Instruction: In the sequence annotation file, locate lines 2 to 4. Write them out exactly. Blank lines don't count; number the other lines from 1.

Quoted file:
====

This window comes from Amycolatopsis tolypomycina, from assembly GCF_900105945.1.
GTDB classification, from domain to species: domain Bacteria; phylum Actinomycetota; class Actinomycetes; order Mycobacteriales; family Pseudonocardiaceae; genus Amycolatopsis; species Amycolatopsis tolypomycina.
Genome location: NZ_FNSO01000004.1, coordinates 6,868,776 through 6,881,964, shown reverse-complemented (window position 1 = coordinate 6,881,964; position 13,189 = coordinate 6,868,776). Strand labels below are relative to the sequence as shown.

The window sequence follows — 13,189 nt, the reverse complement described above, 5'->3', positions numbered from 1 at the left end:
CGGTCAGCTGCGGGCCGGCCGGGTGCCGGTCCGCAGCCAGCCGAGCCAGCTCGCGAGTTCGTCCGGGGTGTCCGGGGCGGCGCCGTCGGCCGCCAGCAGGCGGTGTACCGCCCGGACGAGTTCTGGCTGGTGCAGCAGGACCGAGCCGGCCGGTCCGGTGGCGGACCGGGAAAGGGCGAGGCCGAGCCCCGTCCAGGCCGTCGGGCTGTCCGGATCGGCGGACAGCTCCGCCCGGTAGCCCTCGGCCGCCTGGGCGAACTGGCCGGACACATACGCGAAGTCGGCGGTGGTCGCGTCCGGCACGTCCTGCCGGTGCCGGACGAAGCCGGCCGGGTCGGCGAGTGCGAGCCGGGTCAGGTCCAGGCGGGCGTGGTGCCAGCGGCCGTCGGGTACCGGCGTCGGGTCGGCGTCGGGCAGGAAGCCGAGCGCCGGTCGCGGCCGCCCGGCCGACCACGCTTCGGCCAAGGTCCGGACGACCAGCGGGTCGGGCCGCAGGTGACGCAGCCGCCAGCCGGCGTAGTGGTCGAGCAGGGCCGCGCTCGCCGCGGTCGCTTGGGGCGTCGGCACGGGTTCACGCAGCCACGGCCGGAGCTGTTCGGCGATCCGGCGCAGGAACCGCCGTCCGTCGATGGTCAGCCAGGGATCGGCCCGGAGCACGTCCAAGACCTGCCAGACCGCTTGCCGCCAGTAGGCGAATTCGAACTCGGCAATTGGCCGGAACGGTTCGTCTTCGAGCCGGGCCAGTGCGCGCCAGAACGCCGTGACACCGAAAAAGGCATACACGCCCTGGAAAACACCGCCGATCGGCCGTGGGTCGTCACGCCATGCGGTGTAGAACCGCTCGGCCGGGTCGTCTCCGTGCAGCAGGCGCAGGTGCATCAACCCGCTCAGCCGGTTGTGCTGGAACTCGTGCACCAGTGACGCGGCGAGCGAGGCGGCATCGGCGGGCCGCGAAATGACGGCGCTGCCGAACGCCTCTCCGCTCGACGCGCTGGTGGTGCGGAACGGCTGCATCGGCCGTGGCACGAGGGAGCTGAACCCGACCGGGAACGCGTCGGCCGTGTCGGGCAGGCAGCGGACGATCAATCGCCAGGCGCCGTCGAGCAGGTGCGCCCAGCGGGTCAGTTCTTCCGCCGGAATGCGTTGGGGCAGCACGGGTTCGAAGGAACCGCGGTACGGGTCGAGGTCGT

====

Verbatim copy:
GTDB classification, from domain to species: domain Bacteria; phylum Actinomycetota; class Actinomycetes; order Mycobacteriales; family Pseudonocardiaceae; genus Amycolatopsis; species Amycolatopsis tolypomycina.
Genome location: NZ_FNSO01000004.1, coordinates 6,868,776 through 6,881,964, shown reverse-complemented (window position 1 = coordinate 6,881,964; position 13,189 = coordinate 6,868,776). Strand labels below are relative to the sequence as shown.

The window sequence follows — 13,189 nt, the reverse complement described above, 5'->3', positions numbered from 1 at the left end: